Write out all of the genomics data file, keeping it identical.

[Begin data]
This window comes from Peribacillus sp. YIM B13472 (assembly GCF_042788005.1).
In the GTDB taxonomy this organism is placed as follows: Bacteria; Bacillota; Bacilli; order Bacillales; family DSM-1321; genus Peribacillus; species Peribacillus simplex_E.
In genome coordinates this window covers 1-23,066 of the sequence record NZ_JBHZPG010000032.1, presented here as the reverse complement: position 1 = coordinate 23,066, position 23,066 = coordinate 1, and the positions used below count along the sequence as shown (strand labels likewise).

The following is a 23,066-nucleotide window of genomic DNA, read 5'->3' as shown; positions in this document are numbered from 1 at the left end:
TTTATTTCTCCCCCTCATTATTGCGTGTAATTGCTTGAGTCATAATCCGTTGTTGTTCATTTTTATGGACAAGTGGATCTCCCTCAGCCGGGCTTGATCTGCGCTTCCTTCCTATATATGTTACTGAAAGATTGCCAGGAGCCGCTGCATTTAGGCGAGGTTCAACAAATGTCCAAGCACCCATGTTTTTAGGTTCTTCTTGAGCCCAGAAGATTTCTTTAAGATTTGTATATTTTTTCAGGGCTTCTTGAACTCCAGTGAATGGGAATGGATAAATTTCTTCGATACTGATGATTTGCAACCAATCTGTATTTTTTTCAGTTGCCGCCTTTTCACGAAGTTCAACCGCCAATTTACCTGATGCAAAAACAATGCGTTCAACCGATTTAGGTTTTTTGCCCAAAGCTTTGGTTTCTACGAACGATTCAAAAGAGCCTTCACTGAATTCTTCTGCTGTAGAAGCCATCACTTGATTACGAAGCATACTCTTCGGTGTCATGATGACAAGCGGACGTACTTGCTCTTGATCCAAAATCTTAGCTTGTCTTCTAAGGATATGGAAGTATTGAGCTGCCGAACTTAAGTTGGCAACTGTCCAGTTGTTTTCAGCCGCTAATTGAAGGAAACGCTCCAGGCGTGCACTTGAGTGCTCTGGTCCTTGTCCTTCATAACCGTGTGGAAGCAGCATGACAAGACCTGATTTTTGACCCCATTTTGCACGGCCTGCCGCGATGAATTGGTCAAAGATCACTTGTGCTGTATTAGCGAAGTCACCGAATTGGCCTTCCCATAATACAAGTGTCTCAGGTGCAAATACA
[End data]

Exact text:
This window comes from Peribacillus sp. YIM B13472 (assembly GCF_042788005.1).
In the GTDB taxonomy this organism is placed as follows: Bacteria; Bacillota; Bacilli; order Bacillales; family DSM-1321; genus Peribacillus; species Peribacillus simplex_E.
In genome coordinates this window covers 1-23,066 of the sequence record NZ_JBHZPG010000032.1, presented here as the reverse complement: position 1 = coordinate 23,066, position 23,066 = coordinate 1, and the positions used below count along the sequence as shown (strand labels likewise).

The following is a 23,066-nucleotide window of genomic DNA, read 5'->3' as shown; positions in this document are numbered from 1 at the left end:
TTTATTTCTCCCCCTCATTATTGCGTGTAATTGCTTGAGTCATAATCCGTTGTTGTTCATTTTTATGGACAAGTGGATCTCCCTCAGCCGGGCTTGATCTGCGCTTCCTTCCTATATATGTTACTGAAAGATTGCCAGGAGCCGCTGCATTTAGGCGAGGTTCAACAAATGTCCAAGCACCCATGTTTTTAGGTTCTTCTTGAGCCCAGAAGATTTCTTTAAGATTTGTATATTTTTTCAGGGCTTCTTGAACTCCAGTGAATGGGAATGGATAAATTTCTTCGATACTGATGATTTGCAACCAATCTGTATTTTTTTCAGTTGCCGCCTTTTCACGAAGTTCAACCGCCAATTTACCTGATGCAAAAACAATGCGTTCAACCGATTTAGGTTTTTTGCCCAAAGCTTTGGTTTCTACGAACGATTCAAAAGAGCCTTCACTGAATTCTTCTGCTGTAGAAGCCATCACTTGATTACGAAGCATACTCTTCGGTGTCATGATGACAAGCGGACGTACTTGCTCTTGATCCAAAATCTTAGCTTGTCTTCTAAGGATATGGAAGTATTGAGCTGCCGAACTTAAGTTGGCAACTGTCCAGTTGTTTTCAGCCGCTAATTGAAGGAAACGCTCCAGGCGTGCACTTGAGTGCTCTGGTCCTTGTCCTTCATAACCGTGTGGAAGCAGCATGACAAGACCTGATTTTTGACCCCATTTTGCACGGCCTGCCGCGATGAATTGGTCAAAGATCACTTGTGCTGTATTAGCGAAGTCACCGAATTGGCCTTCCCATAATACAAGTGTCTCAGGTGCAAATACA